Two of the UK’s largest and most important national collections could be housed in a former IKEA store in the West Midlands under sweeping plans drawn up by Coventry City Council.
The Arts Council collection and the British Council collection would move to the new facilities as part of the initiative, creating a “consolidated national base that would be in the heart of Coventry city centre”, said Councilor David Welsh .
“According to plans, Coventry City Council will purchase the former five-storey IKEA store in the city center and convert it to create a multi-purpose collection and cultural facility,” reads a project brief. “The new National Collections Center will contribute to a lasting physical, economic and cultural legacy of Coventry’s year as Britain’s City of Culture, which begins on 15 May 2021 and will last for 12 months.” The board is due to vote on the proposal on Feb. 23.
If the scheme is approved, the Arts Council’s 8,000 strong collection would move from two current collection stores: Kennington Park in south London and Longside on the Yorkshire Sculpture Park estate. The collection, which includes works by artists such as Tracey Emin and Grayson Perry, was founded in 1946 and has been managed since 1986 by the Southbank Center in London. The British Council’s collection, which includes over 8,500 works of 20th and 21st century British art, is based in West London. Both collections are supported by public funds.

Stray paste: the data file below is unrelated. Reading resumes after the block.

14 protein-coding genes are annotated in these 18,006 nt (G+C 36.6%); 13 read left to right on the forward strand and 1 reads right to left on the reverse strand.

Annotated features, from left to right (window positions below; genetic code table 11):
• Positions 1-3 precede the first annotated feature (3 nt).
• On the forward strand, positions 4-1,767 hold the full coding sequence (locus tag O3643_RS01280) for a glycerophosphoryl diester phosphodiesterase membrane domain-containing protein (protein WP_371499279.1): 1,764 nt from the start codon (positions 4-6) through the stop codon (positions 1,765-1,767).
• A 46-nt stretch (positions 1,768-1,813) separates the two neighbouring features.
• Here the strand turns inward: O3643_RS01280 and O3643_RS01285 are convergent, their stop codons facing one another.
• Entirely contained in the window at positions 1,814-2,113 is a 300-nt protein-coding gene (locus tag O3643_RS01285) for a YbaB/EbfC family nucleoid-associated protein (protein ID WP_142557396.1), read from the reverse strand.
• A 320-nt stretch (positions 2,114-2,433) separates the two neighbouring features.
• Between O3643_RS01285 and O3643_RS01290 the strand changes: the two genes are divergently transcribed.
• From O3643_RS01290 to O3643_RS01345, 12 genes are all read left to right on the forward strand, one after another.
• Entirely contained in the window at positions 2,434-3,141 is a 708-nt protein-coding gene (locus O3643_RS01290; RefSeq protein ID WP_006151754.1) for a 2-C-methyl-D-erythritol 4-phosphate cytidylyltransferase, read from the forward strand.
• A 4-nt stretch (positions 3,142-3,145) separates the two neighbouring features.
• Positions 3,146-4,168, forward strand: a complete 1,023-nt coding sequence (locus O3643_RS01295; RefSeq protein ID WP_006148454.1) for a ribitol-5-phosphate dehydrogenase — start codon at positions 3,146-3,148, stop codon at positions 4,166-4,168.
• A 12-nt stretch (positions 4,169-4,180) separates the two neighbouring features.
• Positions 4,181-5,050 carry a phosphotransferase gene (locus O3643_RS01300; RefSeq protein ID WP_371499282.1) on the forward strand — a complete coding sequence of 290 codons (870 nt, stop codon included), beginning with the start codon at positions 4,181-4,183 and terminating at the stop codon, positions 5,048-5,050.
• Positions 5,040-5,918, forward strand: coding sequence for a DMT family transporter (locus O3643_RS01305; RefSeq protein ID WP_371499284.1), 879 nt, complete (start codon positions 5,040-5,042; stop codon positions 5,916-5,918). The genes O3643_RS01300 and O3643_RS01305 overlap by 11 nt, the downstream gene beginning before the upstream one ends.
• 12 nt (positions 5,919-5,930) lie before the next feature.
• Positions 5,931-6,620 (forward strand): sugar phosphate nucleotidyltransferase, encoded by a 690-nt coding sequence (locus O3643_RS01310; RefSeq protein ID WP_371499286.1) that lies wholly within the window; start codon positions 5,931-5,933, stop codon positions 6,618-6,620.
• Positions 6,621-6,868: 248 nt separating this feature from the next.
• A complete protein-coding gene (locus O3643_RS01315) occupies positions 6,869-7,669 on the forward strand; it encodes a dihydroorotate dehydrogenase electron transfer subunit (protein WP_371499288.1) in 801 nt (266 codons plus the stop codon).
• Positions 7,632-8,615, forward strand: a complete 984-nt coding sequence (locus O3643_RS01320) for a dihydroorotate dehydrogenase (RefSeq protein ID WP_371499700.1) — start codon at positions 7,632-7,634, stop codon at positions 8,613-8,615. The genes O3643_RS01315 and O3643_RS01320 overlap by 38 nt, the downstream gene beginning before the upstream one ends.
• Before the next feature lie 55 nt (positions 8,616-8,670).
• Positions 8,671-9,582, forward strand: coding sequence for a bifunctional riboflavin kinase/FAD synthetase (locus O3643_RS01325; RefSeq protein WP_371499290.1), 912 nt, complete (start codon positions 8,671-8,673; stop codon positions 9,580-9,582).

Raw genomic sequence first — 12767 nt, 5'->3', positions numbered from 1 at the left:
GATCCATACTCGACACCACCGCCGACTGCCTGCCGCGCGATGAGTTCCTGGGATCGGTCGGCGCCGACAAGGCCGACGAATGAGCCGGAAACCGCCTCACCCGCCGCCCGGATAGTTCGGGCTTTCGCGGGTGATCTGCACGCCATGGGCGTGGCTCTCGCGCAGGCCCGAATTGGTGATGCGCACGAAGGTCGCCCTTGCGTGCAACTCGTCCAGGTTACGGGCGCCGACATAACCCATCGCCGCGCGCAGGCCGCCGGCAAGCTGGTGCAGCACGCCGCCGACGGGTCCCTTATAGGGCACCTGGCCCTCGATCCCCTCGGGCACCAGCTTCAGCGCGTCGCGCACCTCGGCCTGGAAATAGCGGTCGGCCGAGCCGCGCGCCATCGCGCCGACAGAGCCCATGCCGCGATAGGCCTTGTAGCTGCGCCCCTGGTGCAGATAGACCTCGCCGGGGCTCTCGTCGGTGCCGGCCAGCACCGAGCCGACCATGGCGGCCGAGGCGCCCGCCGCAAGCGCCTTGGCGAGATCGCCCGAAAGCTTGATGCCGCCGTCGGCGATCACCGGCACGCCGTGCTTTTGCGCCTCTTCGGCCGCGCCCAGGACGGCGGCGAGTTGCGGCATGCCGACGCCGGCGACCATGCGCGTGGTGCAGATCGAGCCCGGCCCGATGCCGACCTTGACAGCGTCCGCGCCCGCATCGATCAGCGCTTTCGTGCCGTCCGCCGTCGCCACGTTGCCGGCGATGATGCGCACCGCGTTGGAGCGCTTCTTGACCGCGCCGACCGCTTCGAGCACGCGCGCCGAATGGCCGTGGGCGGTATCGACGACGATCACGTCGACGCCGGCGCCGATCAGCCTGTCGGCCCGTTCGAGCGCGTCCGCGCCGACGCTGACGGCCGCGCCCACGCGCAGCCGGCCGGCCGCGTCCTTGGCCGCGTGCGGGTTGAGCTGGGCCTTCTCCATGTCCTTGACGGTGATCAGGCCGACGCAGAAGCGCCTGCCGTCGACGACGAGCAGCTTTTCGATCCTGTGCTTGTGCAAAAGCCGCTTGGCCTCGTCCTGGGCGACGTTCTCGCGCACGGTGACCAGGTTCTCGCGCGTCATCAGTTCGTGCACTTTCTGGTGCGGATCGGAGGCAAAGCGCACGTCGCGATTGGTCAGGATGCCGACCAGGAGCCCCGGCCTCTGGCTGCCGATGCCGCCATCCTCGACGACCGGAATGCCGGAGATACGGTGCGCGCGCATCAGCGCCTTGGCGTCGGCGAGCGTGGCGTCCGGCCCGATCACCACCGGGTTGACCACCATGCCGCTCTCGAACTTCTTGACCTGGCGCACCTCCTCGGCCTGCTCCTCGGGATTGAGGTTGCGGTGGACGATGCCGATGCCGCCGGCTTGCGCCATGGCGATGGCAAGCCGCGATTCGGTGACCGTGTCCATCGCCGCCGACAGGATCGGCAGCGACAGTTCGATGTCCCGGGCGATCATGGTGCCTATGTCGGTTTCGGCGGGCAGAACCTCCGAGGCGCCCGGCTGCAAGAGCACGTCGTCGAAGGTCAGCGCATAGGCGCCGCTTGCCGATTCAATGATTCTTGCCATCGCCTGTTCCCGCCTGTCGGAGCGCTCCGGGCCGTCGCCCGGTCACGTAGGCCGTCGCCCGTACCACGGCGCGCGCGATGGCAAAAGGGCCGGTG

A spokeswoman for the Arts Council Collection said that if the plans were approved, the Southbank Center would continue to manage the Arts Council Collection on behalf of Arts Council England. When asked if staff will need to relocate from existing venues, she adds: “We are still in the early stages of discussing potential plans. The Arts Council will be working with the Arts Council Collection on the implications there might be for staff as part of any future planning.
The Canada Council’s collection has reached capacity in its two current collections stores, the project brief states, adding: “The proposed new collections center will maximize the efficiency of collections maintenance and enable the Arts Council to develop and implement new ways to explore audience engagement. with the collection.
The arts journal understands that the British Council has meanwhile sought a long-term solution to its collection management requirements and that the Coventry IKEA building on Croft Road is considered the British Council’s preferred option. “Options for this are however still under consideration and have not yet been formally confirmed,” said a source close to the British Council.
The project brings together several other partners including Culture Coventry Trust and Coventry University. Some of the city’s collections not currently on display at the Herbert Art Gallery and Museum and the Coventry Transport Museum could also be transferred to the proposed centre, which would “improve public access” to Coventry’s collections according to the council. Development costs for the collection center, which are yet to be confirmed, would be recouped through capital grants and rents received from partners involved in the project, according to the council.